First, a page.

War Exercise in North
War Exercise in North

Tactical training simulating battle maneuvers was held in the Golan. Officer: ""There is no doubt that our brigade will succeed in wartime."

Gil Ronen,

Golan exercise.
Golan exercise.
IDF Website

 

The IDF’s Iron Fist armored brigade held a bilateral tactical war exercise in the Golan Heights in recent weeks -- the first time the exercise took place in the North, where the brigade will probably be stationed in case of war.
 
The training exercises simulates a battle, with opposing armies composed of Humvees and armored personnel carriers. These stand for larger units that would be deployed in a real battle.
 
The IDF Website reported Thursday that bilateral training exercises of this type have been held at the IDF's Tactical Training Center in the sands of Tze’elim in southern Israel. Reservists are divided into groups and “battle” is waged. Tactics and maneuvers are learned and perfected. 
 
However, training in the Negev desert is a problem for the "Iron Fist" armored brigade, which would operate on the northern front during an emergency. The latest exercise proivided an opportunity to conduct the unique training style on its home turf.
 
"This training has double significance," Lt. Col. Amir Epstein, the head of the tactical training center's armored section, told the IDF Website’s Daniella Bokor.
 
"First, in terms of the fighters, the reservists get to know the territory. They get to know the ground on which they will fight. They study the topography, obstacles and challenges of the Golan Heights. It is difficult to simulate these conditions at Tze’elim. And also, this is the first time we are simulating a bilateral exercise along with the operative conditions."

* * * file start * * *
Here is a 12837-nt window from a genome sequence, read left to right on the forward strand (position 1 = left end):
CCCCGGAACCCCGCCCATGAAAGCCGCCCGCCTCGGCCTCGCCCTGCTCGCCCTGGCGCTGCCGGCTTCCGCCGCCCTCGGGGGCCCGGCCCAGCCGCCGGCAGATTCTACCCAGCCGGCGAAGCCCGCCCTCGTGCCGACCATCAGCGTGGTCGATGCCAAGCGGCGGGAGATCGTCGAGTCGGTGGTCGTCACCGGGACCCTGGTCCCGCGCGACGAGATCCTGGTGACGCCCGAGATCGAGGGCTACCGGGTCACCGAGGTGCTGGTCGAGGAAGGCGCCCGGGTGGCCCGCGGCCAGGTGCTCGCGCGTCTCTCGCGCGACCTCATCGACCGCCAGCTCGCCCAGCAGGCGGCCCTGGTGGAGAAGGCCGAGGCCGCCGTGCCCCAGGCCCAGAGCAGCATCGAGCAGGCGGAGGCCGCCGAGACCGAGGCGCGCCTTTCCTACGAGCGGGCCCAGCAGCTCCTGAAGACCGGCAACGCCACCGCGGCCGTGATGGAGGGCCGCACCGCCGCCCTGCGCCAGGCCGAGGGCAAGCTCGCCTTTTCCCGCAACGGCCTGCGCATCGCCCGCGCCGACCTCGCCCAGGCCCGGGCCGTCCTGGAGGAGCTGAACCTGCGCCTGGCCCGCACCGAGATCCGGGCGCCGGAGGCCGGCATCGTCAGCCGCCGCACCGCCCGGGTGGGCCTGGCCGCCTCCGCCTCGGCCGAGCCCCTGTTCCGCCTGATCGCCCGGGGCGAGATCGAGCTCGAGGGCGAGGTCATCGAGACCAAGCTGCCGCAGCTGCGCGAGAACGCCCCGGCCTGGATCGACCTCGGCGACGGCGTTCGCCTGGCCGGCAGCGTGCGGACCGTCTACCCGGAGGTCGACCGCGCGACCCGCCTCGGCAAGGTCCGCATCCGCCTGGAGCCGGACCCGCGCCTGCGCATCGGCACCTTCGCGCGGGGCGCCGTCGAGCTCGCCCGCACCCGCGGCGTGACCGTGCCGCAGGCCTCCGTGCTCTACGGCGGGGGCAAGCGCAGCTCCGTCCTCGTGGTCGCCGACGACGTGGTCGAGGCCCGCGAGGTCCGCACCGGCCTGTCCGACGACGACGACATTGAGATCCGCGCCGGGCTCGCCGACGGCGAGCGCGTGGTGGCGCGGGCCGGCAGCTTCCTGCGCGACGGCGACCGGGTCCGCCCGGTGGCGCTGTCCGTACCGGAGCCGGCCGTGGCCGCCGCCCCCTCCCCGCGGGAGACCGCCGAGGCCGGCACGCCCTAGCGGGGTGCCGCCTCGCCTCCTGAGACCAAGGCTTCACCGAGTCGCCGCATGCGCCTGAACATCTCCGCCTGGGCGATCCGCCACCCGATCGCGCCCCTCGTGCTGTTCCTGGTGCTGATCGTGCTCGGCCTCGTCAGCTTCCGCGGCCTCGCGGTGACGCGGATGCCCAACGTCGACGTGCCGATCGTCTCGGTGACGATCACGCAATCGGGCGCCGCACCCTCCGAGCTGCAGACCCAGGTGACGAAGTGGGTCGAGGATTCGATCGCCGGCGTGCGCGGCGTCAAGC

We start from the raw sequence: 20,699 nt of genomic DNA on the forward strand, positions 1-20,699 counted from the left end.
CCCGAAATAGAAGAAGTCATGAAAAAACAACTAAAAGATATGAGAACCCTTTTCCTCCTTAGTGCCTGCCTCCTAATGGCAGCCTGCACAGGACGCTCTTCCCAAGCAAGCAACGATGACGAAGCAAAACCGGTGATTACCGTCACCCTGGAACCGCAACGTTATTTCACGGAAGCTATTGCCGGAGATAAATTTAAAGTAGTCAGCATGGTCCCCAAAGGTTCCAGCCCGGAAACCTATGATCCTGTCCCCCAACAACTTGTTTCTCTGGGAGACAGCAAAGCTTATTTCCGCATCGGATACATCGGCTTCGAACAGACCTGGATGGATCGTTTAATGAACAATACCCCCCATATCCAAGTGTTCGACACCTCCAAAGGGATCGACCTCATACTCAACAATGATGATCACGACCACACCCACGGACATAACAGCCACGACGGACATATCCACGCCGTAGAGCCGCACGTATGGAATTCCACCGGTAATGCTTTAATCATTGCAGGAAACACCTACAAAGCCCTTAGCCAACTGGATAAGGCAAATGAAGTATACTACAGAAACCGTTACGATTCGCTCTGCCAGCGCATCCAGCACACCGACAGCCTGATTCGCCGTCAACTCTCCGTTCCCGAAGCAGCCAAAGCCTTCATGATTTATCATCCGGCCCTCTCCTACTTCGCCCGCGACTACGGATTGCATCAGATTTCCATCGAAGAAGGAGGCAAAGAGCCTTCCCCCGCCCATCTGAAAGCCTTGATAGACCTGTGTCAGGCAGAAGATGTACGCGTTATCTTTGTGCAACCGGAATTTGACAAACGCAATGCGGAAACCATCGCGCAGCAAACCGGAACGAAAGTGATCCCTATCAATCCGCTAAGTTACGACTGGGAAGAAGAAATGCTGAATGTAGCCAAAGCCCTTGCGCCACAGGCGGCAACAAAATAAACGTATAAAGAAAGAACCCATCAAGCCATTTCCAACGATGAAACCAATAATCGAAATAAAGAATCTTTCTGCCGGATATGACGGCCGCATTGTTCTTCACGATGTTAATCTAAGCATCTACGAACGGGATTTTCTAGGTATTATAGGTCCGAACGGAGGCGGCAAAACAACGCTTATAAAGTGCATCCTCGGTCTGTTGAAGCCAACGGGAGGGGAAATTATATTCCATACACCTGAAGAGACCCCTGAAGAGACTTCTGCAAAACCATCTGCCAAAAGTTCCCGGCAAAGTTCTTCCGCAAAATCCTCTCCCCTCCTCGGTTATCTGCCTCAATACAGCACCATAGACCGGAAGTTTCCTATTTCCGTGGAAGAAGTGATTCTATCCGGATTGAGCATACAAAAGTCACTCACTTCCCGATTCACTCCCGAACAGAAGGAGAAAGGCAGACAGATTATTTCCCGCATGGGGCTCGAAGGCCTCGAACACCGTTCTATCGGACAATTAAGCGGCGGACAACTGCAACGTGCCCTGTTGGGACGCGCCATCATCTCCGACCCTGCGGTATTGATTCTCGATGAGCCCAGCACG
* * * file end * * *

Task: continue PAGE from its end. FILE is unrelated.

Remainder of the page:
Lt. Col. Epstein and the commander of the "Iron Fist" Brigade, Col. Meir Bar-Meir, agreed that training in the North had significant advantages and the results were evident.
 
"I can say with certainty that the brigade carried it out well and in the most realistic conditions," said Lt. Col. Epstein. "There is no doubt that [the brigade] will succeed in wartime."
 
"During an emergency, this will be an advantage for us," said Col. Bar-Meir. "We will have good knowledge of the ground and the manner of fighting."




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